The most important aspect of a mower is the quality of the cut, and this is where the Scotts 2000-20 excelled against the competition. When our lawn experts were going back and forth with the mowers on a variety of grasses and lengths, they noticed that the Scotts model would leave a swath of totally trimmed grass with each blade snipped evenly across, no ragged edges to be seen. In contrast, the other mowers would leave a bunch of blades sticking up like chimneys after a house fire, causing the testers to have to back up and go over the area again. The Scotts mower also never jammed up during testing, whereas all of the other mowers did.
And not only was the cut quality good, but with each pass the Scotts 2000-20 also snipped a wider path than most of the others. The Scotts is a 20-inch-wide mower, the widest size available (the measurement refers to the blade width, not the overall width). We tested another 20-inch model, the Lee Valley 20″ Mower, but that one was harder to push, and its cut quality was worse.
Our testers also gave the Scotts 2000-20 high marks for overall usability. At 34 pounds, it lands in the middle of our test group in weight but manages to hit the sweet spot between maneuverability and stability. The Fiskars StaySharp Max, which is heavier, was harder to turn around at the end of a mowing row; the Lee Valley model, which was lighter, bounced around on uneven ground and left a ragged cut as a result.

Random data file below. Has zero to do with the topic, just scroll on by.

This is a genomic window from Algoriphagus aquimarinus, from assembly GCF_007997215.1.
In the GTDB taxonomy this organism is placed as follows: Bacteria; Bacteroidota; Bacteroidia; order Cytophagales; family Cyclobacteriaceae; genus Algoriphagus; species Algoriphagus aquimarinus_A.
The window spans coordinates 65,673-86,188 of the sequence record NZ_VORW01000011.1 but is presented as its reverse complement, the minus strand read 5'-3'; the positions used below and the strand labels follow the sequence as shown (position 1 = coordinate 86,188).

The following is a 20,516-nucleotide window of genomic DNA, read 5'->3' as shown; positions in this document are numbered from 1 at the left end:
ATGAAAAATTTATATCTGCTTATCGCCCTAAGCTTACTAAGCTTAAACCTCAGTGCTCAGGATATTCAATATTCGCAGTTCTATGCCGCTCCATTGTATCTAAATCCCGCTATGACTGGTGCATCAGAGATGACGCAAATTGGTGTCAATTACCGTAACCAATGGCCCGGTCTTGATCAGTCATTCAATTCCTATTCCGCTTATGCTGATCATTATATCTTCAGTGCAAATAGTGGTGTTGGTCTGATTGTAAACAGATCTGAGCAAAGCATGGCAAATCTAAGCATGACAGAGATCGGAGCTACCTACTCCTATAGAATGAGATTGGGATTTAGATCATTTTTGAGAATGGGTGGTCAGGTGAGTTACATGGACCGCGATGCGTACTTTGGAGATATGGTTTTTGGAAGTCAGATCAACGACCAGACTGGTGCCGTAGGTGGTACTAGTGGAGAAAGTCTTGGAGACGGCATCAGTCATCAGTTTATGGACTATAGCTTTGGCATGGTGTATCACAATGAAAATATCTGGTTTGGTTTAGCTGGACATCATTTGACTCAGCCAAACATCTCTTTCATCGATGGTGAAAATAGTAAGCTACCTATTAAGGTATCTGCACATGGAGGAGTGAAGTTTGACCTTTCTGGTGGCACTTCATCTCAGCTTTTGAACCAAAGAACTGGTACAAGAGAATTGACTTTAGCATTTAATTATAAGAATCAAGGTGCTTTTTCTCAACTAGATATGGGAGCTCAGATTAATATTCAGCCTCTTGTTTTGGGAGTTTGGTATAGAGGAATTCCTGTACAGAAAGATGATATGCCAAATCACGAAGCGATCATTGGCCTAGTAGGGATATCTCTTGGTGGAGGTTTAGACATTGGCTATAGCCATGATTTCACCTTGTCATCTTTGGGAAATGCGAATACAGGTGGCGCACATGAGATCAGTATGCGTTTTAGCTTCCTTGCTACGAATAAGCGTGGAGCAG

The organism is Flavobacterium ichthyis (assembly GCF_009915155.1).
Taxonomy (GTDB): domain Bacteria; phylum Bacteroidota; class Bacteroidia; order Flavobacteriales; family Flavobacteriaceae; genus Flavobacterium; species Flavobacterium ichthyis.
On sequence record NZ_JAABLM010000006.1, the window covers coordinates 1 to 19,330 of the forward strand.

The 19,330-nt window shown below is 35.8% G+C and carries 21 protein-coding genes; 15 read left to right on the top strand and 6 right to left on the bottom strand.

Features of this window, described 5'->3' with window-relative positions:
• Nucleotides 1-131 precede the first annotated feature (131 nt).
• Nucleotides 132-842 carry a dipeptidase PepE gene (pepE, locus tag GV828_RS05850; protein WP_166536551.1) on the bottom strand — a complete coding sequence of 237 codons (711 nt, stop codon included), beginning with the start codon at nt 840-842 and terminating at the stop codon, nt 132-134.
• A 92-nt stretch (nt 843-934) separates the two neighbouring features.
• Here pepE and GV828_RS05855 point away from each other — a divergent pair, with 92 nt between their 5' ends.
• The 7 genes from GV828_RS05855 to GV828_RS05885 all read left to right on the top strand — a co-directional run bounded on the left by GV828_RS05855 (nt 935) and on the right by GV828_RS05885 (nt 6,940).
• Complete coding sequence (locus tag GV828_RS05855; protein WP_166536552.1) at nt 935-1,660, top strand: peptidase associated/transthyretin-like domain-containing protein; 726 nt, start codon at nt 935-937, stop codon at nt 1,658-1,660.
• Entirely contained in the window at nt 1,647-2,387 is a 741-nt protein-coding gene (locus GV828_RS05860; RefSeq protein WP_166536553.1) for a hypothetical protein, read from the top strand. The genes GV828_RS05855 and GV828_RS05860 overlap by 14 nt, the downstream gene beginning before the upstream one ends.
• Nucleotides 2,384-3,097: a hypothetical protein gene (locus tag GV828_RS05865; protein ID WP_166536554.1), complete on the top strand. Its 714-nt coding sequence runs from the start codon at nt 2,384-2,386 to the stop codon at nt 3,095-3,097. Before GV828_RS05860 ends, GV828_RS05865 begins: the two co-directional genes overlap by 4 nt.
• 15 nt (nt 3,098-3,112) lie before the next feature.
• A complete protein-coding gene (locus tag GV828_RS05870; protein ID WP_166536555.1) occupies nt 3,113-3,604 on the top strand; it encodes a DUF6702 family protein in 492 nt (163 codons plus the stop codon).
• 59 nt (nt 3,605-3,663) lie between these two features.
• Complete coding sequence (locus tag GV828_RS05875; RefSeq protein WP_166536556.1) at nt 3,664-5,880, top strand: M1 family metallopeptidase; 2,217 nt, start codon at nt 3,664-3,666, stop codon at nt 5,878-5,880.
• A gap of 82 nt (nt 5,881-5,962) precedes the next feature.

In addition, all of the adjustments on the Scotts mower are easy to make. For cutting height, it has two levers, one for each wheel. One other model we tested, the 16-inch Great States 415-16, required us to unbolt it each time we wanted to change the cutting height. Also, the height settings on the Scotts model are accurate; the 1-inch setting on the Fiskars, in contrast, actually cut much lower, practically scalping the lawn, before we readjusted it to a higher setting.
The Scotts 2000-20 has a cutting range of 1 to 3 inches. The vast majority of reel mowers top out around 2 inches, so we appreciated the ability to go taller, either for the health of the grass or for a less manicured look. A DIY Network article lists the ideal cutting heights for a variety of warm- and cool-weather grasses, and the capabilities of the Scotts land nicely in the strike zone for every grass mentioned. Our runner-up, the Fiskars StaySharp Max, has an even higher maximum cutting height at 4 inches, but it’s a much heavier mower with more difficult maneuvering, and it doesn’t cut as nicely.